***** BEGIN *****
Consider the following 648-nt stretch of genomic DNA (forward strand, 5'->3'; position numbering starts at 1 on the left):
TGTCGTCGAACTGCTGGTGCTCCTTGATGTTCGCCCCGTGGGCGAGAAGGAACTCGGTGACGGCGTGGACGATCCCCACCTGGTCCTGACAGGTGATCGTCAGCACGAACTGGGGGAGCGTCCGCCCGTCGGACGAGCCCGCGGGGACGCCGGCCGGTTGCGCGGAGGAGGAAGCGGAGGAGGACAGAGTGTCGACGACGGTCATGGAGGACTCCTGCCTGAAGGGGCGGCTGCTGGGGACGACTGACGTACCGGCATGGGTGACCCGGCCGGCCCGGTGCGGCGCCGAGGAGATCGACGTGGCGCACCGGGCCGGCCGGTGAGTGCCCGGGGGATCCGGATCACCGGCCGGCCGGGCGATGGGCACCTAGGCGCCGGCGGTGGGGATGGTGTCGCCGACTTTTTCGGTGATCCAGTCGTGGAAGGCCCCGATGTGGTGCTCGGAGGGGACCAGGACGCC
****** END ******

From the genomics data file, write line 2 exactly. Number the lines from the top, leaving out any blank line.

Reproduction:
TGTCGTCGAACTGCTGGTGCTCCTTGATGTTCGCCCCGTGGGCGAGAAGGAACTCGGTGACGGCGTGGACGATCCCCACCTGGTCCTGACAGGTGATCGTCAGCACGAACTGGGGGAGCGTCCGCCCGTCGGACGAGCCCGCGGGGACGCCGGCCGGTTGCGCGGAGGAGGAAGCGGAGGAGGACAGAGTGTCGACGACGGTCATGGAGGACTCCTGCCTGAAGGGGCGGCTGCTGGGGACGACTGACGTACCGGCATGGGTGACCCGGCCGGCCCGGTGCGGCGCCGAGGAGATCGACGTGGCGCACCGGGCCGGCCGGTGAGTGCCCGGGGGATCCGGATCACCGGCCGGCCGGGCGATGGGCACCTAGGCGCCGGCGGTGGGGATGGTGTCGCCGACTTTTTCGGTGATCCAGTCGTGGAAGGCCCCGATGTGGTGCTCGGAGGGGACCAGGACGCC